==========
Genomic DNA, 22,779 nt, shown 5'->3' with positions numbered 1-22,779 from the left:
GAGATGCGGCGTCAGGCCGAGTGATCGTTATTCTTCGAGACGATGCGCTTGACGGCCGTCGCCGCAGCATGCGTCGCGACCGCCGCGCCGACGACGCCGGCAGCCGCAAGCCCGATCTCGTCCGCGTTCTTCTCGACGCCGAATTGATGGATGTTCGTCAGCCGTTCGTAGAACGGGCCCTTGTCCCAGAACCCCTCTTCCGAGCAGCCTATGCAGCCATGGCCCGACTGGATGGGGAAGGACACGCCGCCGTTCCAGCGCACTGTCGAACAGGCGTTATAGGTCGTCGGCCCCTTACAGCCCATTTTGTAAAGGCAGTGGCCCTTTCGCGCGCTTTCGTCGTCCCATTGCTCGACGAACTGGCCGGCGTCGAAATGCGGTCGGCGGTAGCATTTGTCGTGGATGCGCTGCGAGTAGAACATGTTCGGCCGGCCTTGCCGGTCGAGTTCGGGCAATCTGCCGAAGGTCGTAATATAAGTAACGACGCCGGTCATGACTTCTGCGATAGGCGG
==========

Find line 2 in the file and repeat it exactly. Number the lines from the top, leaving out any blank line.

GAGATGCGGCGTCAGGCCGAGTGATCGTTATTCTTCGAGACGATGCGCTTGACGGCCGTCGCCGCAGCATGCGTCGCGACCGCCGCGCCGACGACGCCGGCAGCCGCAAGCCCGATCTCGTCCGCGTTCTTCTCGACGCCGAATTGATGGATGTTCGTCAGCCGTTCGTAGAACGGGCCCTTGTCCCAGAACCCCTCTTCCGAGCAGCCTATGCAGCCATGGCCCGACTGGATGGGGAAGGACACGCCGCCGTTCCAGCGCACTGTCGAACAGGCGTTATAGGTCGTCGGCCCCTTACAGCCCATTTTGTAAAGGCAGTGGCCCTTTCGCGCGCTTTCGTCGTCCCATTGCTCGACGAACTGGCCGGCGTCGAAATGCGGTCGGCGGTAGCATTTGTCGTGGATGCGCTGCGAGTAGAACATGTTCGGCCGGCCTTGCCGGTCGAGTTCGGGCAATCTGCCGAAGGTCGTAATATAAGTAACGACGCCGGTCATGACTTCTGCGATAGGCGG